Social Change: Means vs Ends
“Analytics helping humanity” – that’s the motto of the Data for Good movement, an initiative of which SAS Institute is a part. Since its inception in 1976, this privately held multinational company headquartered in Cary, NC, has been providing analytics software to customers in 149 countries worldwide and across a diverse number of industries. Many of the Fortune 500 companies are SAS customers. As a private software and data analytics company, it may at first seem unusual to see SAS on the same partner list as other non-profit, corporate accountability and responsibility- focused organizations. However, in a world where social responsibility and business have become increasingly intertwined, SAS is an example of a company that seeks to maximize positive social impact alongside its mission of “delivering proven solutions that drive innovation and improve performance.”
SAS’s approach to social change is “to do well by doing good.” The company is a member of the UN Global Compact, a multi-stakeholder initiative involving businesses, governments and NGOs, in which business pledge to align their operations with human rights, labor, environment and anti-corruption principles. In terms of workplace culture and employee relations, SAS has been consistently ranked as one of the best places to work since its inception in 1976. It emphasizes work-life balance for employees by provides many benefits, including an on-site health center, daycare, unlimited sick days and more. The results of these efforts are not only reflected in the free breakfast on Friday, but also the fact that SAS has seen continuous revenue growth every year since its founding.
For SAS, positive change begins from within. Corporate social responsibility and human rights is not so much a public relations embellishment as it as a continuous practice that helps mitigate risks for the company alongside “doing good.” CSR areas include the SAS Code of Ethics, supply chain management, environmental initiatives, labor practices, and education and philanthropy. The Ethics and Compliance department within SAS, where I work, focuses on issues that directly link to human rights, such as anti-corruption, privacy, and export control. This department provides training materials to educate all SAS employees on how to maintain an ethical culture and is integral in shaping corporate conduct.
As an intern within this department, most of my work so far has centered around how SAS can improve upon or provide more metrics to demonstrate compliance with various CSR standards. One project I am focusing on is the final draft of a Supplier Code of Conduct, which includes ethical, environmental and labor standards that SAS will expect its suppliers to comply with. SAS can deny suppliers who are found in violation of these standards. By selecting its business partners, SAS can use its budget to support businesses that demonstrate a clean human rights record. Futhermore, the hardware and other materials SAS purchases is then used to help the business in its own operations. The technology that SAS employees develop has, in turn, gone on to increase efficiency, inform business decisions, and help clients in the corporate, non-profit, and governmental spheres. For example, SAS data analytics recently has been used by researchers to help uncover trends in human trafficking data from State Department reports. For SAS, social change is not a radical, high-level idea but rather something steady and incremental across every step of its operations.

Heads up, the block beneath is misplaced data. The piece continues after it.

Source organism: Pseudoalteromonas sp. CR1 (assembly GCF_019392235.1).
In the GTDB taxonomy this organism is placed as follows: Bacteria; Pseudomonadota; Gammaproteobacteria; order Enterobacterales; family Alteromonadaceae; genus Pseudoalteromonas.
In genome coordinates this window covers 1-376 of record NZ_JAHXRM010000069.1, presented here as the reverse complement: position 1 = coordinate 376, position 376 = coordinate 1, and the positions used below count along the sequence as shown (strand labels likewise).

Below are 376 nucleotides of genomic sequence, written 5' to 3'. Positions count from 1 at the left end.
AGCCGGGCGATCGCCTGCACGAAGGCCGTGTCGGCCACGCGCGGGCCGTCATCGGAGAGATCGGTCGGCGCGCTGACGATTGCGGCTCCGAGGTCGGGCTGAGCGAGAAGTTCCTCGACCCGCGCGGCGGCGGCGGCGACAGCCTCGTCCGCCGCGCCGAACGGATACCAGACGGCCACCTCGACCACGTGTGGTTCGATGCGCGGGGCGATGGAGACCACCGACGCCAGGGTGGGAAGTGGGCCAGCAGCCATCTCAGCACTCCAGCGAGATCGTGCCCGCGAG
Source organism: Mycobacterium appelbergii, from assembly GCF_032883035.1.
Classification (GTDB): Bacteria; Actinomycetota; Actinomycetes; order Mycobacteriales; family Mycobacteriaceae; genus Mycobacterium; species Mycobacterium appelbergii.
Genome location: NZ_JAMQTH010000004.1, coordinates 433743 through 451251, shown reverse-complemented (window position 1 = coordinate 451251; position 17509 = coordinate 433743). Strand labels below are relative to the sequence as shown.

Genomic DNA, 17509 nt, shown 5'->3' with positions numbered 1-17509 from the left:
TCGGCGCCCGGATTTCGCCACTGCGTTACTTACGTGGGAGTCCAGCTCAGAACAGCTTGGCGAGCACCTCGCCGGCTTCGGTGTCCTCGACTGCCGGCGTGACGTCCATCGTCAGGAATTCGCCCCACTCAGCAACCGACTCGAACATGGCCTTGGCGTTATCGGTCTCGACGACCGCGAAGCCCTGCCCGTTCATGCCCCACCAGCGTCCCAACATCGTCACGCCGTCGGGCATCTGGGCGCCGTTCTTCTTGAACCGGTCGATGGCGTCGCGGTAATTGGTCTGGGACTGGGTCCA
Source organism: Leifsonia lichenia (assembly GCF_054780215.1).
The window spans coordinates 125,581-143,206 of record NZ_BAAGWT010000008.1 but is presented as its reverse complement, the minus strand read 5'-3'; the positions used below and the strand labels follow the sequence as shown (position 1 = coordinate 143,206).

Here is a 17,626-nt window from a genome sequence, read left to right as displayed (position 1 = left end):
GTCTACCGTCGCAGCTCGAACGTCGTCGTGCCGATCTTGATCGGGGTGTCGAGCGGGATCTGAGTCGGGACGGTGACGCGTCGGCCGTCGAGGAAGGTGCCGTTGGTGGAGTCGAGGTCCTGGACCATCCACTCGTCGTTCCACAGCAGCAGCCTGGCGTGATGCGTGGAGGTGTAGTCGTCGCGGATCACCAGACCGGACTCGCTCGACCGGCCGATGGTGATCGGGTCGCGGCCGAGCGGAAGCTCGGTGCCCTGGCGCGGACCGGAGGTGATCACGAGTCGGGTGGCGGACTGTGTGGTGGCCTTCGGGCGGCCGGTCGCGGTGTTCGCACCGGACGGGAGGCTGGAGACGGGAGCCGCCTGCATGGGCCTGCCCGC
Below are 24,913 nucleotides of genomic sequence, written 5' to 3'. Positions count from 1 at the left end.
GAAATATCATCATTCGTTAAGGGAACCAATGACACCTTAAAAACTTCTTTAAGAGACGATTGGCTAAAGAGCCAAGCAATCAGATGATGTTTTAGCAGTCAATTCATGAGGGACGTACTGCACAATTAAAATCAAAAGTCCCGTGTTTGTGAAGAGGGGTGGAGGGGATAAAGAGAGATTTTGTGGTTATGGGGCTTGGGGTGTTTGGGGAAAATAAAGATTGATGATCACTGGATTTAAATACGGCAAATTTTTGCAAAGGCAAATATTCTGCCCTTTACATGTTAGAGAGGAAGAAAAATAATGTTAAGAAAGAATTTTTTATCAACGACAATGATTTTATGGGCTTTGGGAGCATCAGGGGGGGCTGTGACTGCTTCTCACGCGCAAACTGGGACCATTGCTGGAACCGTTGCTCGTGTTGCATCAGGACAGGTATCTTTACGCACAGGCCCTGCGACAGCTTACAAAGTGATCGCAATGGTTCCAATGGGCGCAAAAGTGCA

Unlike a third-party NGO, which may raise capital to achieve its goal of directly addressing corporate accountability, SAS generates its own capital and its primary goal is still to make a profit and continue to create new software. But through its internal accountability functions, which span across multiple divisions, SAS also strives to be a conscientious corporate citizen. Although some readers may view this statement with skepticism, from the perspective of private sector, NGOs promoting corporate respect for human rights and corporations should not and do not necessarily exist on opposite ends of the spectrum. Companies can be and are proactive in enacting social change and ensuring compliance with human rights and ethics, rather than only NGOs being tasked with ensuring that corporations uphold these standards. For instance, since starting this internship, I have been surprised to find that businesses have also begun to hold each other accountable. One way is through Supplier Questionnaires, RFIs (Request for Information) and RFPs (Request for Proposals) that are sent out to potential or existing suppliers. Since SAS has both suppliers and is a supplier of analytics technology, it receives and sends out these types of forms. From the examples I have seen, these forms include direct questions about ethical and human rights standards of the company and allow for the right to audit responses to ensure compliance.
I believe that SAS’s approach to social change and its CSR policies points to a larger question of what really counts as “social change.” There are common organizational buzzwords associated with social change – “non-profit”, “NGO”, “social entrepreneurship”, “benefit corporation.” But can a business only claim to be “doing good” if profit is not a primary concern? Can a corporation only claim to be “doing good” if it qualifies for B corp certification? Must words like “social” and “good” be in the mission statement? Does the idea of social change being a means instead of amends, of being a result rather than the sole mission, make it somehow less “legitimate”? In the coming weeks, I plan to explore the complicated role that corporations play in the landscape of human rights and social good.